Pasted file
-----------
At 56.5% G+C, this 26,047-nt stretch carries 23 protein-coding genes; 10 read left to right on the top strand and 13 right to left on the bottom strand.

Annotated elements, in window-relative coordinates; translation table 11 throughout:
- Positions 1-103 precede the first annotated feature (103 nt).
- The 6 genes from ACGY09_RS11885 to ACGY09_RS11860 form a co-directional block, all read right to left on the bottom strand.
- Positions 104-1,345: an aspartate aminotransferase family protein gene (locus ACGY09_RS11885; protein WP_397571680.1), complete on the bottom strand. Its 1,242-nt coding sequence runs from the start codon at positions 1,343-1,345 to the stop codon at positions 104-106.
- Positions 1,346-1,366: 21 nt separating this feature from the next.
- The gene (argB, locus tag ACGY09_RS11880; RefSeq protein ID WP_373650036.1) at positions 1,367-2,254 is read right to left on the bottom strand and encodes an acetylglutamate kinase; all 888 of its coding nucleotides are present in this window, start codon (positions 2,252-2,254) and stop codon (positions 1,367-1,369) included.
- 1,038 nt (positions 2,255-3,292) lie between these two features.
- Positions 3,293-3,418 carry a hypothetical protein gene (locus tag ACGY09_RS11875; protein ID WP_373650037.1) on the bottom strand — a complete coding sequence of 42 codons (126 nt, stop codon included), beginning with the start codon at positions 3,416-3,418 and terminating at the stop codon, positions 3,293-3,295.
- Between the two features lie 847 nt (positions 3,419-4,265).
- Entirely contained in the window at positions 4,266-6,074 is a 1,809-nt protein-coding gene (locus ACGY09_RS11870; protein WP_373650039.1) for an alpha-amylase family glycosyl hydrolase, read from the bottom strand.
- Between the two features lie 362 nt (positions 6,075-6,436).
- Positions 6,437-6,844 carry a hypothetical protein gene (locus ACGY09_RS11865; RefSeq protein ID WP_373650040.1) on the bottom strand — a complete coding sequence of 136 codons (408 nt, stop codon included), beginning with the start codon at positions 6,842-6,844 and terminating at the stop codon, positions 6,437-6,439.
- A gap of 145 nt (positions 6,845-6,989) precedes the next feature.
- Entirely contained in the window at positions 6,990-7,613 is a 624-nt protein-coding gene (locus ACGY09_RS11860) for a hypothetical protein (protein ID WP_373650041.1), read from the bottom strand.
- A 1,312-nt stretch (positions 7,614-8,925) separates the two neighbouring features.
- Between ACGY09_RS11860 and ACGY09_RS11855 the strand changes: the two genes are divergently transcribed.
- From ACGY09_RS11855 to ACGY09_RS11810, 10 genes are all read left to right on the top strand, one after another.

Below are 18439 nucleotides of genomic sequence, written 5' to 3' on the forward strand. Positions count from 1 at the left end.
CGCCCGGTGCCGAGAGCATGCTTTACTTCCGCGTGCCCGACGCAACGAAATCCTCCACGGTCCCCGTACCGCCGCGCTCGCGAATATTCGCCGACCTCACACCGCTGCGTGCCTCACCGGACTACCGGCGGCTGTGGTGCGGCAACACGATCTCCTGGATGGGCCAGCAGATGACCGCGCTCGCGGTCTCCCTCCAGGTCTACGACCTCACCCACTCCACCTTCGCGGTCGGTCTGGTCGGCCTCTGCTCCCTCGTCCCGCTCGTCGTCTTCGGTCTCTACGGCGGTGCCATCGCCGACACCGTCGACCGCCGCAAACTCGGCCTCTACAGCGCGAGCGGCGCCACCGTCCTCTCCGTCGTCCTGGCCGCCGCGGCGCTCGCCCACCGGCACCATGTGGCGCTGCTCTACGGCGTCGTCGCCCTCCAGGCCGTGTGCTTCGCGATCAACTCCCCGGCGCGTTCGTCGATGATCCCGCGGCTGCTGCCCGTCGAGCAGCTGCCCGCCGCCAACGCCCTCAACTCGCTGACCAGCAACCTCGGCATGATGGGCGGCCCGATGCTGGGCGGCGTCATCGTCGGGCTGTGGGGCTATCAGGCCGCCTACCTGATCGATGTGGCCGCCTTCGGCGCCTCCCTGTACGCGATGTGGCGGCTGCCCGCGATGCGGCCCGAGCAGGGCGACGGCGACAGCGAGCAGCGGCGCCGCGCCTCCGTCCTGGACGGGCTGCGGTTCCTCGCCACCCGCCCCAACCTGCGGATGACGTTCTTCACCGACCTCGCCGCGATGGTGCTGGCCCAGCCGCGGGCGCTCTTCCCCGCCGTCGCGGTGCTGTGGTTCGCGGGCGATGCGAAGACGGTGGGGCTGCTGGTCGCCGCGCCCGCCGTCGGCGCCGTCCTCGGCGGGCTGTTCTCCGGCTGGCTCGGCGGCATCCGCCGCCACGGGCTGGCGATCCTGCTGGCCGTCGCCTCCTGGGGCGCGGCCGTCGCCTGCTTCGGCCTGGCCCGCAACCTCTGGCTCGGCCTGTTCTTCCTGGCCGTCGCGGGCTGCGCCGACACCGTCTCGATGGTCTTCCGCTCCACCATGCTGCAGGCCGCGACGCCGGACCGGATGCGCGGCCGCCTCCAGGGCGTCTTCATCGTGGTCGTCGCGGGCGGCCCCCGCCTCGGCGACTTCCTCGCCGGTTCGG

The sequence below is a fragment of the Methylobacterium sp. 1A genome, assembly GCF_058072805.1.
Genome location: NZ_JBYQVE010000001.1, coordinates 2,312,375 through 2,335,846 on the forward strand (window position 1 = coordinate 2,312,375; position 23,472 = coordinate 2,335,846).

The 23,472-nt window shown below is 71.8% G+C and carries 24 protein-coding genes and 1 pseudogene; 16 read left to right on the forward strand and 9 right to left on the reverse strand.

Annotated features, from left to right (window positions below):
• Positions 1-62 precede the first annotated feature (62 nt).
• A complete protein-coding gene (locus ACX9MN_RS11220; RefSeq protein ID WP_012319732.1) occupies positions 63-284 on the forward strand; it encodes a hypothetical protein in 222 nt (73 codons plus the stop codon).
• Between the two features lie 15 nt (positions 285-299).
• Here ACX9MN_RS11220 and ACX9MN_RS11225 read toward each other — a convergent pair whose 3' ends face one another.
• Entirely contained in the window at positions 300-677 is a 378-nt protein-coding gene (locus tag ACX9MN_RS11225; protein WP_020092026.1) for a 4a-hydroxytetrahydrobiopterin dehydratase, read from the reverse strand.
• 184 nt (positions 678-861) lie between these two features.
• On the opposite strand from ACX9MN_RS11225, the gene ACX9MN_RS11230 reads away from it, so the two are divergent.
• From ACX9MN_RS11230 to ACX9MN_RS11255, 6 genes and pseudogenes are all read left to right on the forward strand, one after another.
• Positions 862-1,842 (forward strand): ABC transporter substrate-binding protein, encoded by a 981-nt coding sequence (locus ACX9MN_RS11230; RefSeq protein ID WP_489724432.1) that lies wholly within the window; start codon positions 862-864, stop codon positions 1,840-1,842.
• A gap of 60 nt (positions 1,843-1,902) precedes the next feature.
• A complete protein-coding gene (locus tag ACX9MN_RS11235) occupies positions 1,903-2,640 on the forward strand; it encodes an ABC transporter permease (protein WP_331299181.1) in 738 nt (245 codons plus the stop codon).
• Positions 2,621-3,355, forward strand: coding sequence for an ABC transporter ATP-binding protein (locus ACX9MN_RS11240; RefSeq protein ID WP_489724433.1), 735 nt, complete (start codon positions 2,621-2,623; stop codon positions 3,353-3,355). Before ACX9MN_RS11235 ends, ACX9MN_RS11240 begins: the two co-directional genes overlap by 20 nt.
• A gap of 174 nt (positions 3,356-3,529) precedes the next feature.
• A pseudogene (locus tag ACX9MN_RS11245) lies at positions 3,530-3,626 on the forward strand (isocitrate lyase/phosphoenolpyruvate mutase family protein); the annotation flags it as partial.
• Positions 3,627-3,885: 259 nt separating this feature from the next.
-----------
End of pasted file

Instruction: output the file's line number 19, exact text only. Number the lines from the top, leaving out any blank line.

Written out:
Below are 18439 nucleotides of genomic sequence, written 5' to 3' on the forward strand. Positions count from 1 at the left end.